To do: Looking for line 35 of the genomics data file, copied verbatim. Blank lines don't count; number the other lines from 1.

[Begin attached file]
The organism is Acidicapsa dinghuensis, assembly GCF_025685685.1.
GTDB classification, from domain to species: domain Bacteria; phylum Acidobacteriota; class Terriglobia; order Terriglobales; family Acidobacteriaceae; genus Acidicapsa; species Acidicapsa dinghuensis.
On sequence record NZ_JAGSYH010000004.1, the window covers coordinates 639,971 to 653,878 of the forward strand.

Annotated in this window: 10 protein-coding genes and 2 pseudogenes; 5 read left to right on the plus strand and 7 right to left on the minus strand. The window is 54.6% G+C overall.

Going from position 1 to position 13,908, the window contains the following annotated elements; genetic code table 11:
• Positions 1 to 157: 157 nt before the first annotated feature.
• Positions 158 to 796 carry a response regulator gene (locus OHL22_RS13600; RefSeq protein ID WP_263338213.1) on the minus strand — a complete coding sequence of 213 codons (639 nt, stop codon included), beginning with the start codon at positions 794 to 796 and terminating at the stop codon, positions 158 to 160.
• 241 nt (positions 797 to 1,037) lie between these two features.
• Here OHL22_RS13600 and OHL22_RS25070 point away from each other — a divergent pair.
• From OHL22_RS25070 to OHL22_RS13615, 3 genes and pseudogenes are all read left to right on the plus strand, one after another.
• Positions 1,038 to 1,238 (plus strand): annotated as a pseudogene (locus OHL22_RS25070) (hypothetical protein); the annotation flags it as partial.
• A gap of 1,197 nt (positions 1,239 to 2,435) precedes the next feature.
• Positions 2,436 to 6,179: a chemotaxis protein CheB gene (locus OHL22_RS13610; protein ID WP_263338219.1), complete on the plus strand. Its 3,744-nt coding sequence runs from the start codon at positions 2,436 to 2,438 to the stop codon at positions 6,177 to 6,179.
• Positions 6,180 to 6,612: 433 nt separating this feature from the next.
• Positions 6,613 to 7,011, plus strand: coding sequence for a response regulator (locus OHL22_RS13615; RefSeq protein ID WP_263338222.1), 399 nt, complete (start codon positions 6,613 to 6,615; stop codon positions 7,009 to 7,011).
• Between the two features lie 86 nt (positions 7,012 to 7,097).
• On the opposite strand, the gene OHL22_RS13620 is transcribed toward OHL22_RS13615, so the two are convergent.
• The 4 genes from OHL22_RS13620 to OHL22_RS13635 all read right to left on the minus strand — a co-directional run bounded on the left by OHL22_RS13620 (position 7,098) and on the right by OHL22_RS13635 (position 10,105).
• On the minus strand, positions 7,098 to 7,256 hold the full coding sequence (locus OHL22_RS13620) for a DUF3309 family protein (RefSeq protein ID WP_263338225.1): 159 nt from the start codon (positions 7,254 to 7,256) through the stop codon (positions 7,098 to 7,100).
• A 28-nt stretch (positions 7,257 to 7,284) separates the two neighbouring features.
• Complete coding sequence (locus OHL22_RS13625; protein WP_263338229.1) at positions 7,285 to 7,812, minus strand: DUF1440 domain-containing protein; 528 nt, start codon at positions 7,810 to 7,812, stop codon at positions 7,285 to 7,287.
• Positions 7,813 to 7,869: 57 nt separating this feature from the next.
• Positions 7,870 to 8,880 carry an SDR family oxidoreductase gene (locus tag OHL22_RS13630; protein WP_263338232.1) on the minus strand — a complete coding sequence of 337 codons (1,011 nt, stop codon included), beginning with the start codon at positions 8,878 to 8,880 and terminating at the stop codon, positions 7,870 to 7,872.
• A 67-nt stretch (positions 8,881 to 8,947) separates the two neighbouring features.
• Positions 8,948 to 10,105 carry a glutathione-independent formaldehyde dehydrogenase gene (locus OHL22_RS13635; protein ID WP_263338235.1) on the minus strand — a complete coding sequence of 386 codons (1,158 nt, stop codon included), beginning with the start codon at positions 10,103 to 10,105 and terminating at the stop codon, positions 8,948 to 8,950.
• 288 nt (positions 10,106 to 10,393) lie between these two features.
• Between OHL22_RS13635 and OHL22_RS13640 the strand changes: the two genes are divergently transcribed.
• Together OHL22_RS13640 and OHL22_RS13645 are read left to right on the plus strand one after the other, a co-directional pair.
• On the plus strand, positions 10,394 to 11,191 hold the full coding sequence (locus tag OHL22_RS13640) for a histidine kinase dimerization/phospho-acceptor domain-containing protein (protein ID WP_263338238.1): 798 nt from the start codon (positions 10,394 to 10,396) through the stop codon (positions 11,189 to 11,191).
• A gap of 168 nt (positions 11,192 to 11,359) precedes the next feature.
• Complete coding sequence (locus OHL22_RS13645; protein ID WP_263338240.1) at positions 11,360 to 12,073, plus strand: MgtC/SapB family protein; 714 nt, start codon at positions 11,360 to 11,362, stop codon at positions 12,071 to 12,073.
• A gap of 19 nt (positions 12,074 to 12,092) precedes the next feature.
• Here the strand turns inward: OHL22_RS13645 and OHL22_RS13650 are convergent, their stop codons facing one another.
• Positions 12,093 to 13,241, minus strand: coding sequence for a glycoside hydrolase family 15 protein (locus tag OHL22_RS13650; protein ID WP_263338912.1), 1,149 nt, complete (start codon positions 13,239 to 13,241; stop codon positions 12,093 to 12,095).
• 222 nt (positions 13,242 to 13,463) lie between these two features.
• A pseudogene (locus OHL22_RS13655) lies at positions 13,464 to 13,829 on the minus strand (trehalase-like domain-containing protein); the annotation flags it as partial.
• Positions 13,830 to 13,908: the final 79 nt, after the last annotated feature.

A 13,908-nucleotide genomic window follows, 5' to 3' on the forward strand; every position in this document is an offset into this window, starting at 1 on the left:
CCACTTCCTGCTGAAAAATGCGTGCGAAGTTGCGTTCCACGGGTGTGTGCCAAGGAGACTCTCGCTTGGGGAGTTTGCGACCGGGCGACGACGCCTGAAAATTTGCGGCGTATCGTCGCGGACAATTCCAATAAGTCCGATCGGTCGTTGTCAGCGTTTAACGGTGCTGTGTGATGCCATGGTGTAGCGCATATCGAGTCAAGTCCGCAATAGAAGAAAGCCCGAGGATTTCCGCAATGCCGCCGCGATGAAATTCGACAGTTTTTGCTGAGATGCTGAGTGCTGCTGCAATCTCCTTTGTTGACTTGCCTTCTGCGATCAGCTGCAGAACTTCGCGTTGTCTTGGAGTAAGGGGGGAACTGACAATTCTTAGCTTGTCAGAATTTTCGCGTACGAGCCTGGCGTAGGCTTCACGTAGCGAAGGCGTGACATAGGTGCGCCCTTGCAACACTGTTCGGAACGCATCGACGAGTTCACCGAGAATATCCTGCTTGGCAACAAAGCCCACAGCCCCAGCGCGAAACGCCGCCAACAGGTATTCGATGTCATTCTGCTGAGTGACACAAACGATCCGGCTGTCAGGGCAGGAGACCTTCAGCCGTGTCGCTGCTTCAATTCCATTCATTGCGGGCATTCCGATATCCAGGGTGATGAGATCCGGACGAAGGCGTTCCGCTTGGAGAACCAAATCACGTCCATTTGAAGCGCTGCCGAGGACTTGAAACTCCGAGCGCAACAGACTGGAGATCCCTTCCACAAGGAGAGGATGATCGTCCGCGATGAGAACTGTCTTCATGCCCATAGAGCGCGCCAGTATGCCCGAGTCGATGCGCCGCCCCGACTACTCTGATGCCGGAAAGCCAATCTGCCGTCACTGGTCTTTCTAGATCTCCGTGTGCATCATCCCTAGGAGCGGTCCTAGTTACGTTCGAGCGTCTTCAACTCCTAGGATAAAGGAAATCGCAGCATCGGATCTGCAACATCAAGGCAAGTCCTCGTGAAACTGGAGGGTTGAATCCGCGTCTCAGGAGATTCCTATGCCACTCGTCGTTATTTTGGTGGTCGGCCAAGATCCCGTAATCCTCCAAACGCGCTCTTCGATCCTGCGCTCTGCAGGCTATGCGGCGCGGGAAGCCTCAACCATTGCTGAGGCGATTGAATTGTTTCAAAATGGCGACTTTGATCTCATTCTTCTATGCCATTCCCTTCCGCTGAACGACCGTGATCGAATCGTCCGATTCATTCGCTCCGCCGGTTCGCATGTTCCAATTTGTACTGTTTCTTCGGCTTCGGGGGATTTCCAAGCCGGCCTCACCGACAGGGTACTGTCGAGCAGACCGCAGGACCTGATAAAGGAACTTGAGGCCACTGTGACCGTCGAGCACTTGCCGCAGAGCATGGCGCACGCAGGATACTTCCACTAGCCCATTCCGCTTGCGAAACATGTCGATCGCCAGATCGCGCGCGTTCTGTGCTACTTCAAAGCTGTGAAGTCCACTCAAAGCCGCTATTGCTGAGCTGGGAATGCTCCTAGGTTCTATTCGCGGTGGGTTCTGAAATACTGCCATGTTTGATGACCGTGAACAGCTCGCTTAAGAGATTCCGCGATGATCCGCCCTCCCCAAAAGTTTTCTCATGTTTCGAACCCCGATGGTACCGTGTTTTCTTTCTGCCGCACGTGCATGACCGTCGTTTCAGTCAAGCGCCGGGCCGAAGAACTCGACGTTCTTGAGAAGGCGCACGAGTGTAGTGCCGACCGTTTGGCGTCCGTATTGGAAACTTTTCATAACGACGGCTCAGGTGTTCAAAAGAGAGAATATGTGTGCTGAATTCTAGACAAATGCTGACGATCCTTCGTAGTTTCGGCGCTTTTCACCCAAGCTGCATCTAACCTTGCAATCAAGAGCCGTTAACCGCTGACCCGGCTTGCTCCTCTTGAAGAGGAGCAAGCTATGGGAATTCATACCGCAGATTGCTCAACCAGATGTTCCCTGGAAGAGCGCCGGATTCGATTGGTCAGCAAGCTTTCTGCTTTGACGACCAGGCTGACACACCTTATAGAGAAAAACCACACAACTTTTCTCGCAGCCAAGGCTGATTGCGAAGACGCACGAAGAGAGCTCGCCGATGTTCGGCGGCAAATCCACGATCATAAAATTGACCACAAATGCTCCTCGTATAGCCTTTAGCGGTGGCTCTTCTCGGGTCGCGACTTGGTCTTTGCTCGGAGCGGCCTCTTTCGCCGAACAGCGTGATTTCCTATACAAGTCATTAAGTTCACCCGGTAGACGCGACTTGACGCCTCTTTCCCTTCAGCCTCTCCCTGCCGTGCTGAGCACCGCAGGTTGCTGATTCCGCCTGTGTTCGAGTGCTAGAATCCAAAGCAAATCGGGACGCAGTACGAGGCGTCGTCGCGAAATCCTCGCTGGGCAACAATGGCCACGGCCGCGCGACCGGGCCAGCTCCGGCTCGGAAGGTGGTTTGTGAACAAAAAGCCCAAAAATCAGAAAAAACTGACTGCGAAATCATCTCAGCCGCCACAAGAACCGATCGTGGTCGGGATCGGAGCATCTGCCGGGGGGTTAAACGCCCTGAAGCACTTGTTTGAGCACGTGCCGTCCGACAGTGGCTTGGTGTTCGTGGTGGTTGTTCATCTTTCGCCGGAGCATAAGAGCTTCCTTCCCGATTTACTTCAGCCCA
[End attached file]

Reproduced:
• 222 nt (positions 13,242 to 13,463) lie between these two features.